Fri. Feb 26th, 2021
nurse-isolates-and-awaits-covid-19-test-results,-fearful-of-exposing-elderly-mother

Anyone who feels symptoms and may be waiting for their COVID-19 test results should self-quarantine, but what happens if you live with a high risk family member and can’t quarantine in your own home?

Magdalena Robles says she loves being a nurse but she now fears that she’s a potential patient.

“The tightness of the chest, I have not experience that in the 12 years I’ve been in the medical field,” Robles says, as she awaits her COVID-19 test results.

The 34-year-old was told to self quarantine for 14 days, which isn’t easy for most people but impossible for Robles.

The mother of two lives with her family in South Los Angeles and cares for her 77-year-old mother with stage-four colon cancer.

“My biggest concern is for her to get it,” Robles says, referring to her mother.

She adds, “I just wish I had a place to stay and not be here, in the same house where she is at.”

Terrified to be anywhere near her ailing mom, Robles reached out to NBCLA desperate for resources to help her find a place to stay.She learned that there are free or heavily discounted hotel rooms available for health care workers like Robles through the governor’s office and through the city of LA.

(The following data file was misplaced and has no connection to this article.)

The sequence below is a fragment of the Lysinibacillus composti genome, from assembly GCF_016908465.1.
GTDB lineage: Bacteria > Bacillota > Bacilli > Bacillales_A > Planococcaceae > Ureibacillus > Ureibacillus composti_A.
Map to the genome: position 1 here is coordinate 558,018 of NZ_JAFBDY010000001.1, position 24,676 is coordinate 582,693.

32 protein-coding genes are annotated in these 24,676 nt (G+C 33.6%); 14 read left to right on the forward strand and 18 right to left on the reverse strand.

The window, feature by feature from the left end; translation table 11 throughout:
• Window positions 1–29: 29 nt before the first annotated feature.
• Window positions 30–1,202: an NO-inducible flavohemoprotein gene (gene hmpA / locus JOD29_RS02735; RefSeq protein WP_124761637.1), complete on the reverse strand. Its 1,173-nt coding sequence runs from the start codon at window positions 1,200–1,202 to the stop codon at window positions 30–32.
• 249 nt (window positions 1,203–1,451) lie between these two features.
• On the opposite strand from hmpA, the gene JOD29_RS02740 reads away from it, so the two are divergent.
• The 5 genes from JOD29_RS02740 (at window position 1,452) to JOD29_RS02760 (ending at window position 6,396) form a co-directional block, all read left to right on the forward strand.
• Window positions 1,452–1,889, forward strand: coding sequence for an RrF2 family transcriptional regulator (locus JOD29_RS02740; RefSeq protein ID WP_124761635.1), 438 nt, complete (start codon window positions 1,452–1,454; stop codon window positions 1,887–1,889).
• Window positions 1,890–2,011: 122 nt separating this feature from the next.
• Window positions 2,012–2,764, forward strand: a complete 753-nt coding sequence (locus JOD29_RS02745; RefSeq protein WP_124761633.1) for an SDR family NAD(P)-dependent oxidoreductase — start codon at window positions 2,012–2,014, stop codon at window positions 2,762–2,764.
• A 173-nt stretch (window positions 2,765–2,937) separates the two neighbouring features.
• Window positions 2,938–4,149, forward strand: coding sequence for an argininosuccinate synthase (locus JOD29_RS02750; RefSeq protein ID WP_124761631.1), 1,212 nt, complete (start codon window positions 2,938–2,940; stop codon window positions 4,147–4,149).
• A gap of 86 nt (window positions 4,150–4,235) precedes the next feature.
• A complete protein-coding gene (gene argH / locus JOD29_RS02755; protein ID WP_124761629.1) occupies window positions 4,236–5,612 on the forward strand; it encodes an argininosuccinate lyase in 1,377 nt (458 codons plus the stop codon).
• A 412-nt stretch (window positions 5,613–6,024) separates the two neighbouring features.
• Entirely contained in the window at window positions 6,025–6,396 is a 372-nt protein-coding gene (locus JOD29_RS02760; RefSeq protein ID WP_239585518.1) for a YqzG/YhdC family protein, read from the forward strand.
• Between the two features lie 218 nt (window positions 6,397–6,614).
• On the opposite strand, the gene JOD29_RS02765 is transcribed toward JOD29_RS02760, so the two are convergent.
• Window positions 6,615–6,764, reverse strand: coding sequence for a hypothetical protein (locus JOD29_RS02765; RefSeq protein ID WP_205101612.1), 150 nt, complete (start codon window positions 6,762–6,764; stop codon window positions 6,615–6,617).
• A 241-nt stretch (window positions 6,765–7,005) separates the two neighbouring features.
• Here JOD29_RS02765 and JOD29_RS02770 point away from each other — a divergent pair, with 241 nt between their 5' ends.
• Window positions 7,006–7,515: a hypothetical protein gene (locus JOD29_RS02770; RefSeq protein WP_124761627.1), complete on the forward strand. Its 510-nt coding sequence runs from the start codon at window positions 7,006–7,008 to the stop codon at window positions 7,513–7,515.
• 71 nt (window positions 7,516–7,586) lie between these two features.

“Tier two rooms are also available in the hundreds — to take people who need to self quarantine and have no place to go, like in this case,” LA Mayor Eric Garcetti said.

Robles hasn’t left her bedroom, as she hopes she can find another place to stay quickly and still care for her mother. 

“I’m just, I’m just nervous,” the emotional nurse said.

“I help patients, but who is going to help me?”

The hotel rooms the mayor referenced are for health care workers who are exposed to or test positive for COVID-19. For more information on those rooms, click here.

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By Arlene Huff

Arlene Huff is the founding member of Golden State Online. Before that She was a general assignment reporter. A native Californian, she graduated from the University of California with a degree in medical anthropology and global health. She currently lives in Los Angeles.

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